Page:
Skip to main content

Change of Command Ceremony held at NAS-Kingsville

Photo and Story by Lt. Michelle Tucker

Kingsville, Texas — The “Golden Eagles” of Training Squadron (VT) 22 held a change-of-command ceremony at Naval Air Station (NAS) Kingsville, Texas, May 1. 

Marine Lt. Col. Kevin “Yank” Goodwin relieved Cmdr. Craig “Manbag” Connor as commanding officer during a ceremony held at the All Hands Club on base. 

Connor, a native of Westerville, Ohio, assumed command of VT-22 in October of 2018. During his tenure, Connor oversaw a cadre of around 60 instructors dedicated to training Navy and Marine Corps aviators. More than 67 pilots received their Wings of Gold under his leadership. 

“It has been an absolute honor to serve with this incredible Golden Eagles team,” Connor said. “I’m in awe of the team’s dedication to the mission and their positive attitude. I’m very thankful for this outstanding cadre of instructors. They have poured their hearts into training students to become the best strike aviators in the world.”

Commodore, Training Air Wing 2 Capt. Brett “Ned” Lassen presided over the small ceremony. 

“Cmdr. Connor’s work here has been nothing short of outstanding,” Lassen said. “His leadership is reflected in the high quality of graduates we have sent and will continue to send to the FRS (fleet replacement squadrons). What Cmdr. Connor and his team have done at VT-22 has a direct impact on future fleet readiness and our nation’s ability to defend America’s interests at home and abroad.”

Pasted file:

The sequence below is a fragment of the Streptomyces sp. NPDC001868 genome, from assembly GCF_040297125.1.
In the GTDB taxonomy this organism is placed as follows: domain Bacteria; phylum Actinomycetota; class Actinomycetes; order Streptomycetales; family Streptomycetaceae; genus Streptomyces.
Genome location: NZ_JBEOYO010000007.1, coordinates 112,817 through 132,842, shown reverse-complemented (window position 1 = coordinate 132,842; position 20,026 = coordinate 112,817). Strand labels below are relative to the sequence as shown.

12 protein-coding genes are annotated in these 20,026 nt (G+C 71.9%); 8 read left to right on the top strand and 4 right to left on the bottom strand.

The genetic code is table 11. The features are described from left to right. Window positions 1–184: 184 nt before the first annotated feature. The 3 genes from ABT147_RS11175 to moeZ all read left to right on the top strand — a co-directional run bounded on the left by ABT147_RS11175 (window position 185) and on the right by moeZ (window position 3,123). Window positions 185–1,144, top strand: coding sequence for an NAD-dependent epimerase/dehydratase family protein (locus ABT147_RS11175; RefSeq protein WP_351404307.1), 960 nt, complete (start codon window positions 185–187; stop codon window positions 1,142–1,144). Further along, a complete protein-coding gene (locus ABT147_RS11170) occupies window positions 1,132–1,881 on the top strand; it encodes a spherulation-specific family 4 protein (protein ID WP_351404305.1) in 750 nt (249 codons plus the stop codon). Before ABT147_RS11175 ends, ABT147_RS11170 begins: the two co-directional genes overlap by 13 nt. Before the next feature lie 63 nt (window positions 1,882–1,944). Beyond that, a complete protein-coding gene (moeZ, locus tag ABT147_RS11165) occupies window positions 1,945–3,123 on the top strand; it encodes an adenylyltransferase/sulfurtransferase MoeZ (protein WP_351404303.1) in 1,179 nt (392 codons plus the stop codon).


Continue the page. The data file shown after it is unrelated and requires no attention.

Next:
Connor, a graduate of Ohio University, received his Wings of Gold in 2003. He served with various fleet squadrons including the “Sun Kings” of Carrier Airborne Warning Squadron (VAW) 116 and the “Rooks” of Electronic Attack Squadron (VAQ) 137. While assigned to the Sun Kings, he deployed twice to the Western Pacific aboard aircraft carrier USS Abraham Lincoln (CVN 72), and with the Rooks, he deployed to the Arabian Gulf and Arabian Sea in support of operations New Dawn and Enduring Freedom. In 2015, Connor reported to Joint Electromagnetic Preparedness for Advanced Combat (JEPAC) at Nellis Air Force Base, Las Vegas, where he was honored as Field Grade Officer of the Year in 2016. Following his tour at VT-22, Connor will report to aircraft carrier USS Theodore Roosevelt (CVN 71) as operations officer. 

Goodwin, a graduate of the United States Naval Academy, earned his Wings of Gold in 2002. He served with the “Green Knights” of Marine Fighter Attack Squadron (VMFA) 121 and the “Bats” of Marine All-Weather Fighter Attack Squadron (VMFA(AW)) 242. In 2016, he graduated from Naval Postgraduate School and reported to the Pentagon for duty as an operations research analyst. Goodwin has accumulated more than 2,000 hours in the F/A-18 and reported to VT-22 in July of 2018 as executive officer. 

Cmdr. Nathan “Yokel” O’Kelly, a native of Lexington, South Carolina, will assume the role of executive officer. Yokel, a prior-enlisted aviation electronics technician, earned his Wings of Gold in 2006. He completed operational tours with the “Black Knights” of VFA-154 and the “Pukin’ Dogs” of VFA-143 and has accumulated more than 1,800 hours in the F/A-18. 

*Editor’s Note: The appearance of U.S. Department of Defense (DoD) visual information does not imply or constitute DoD endorsement.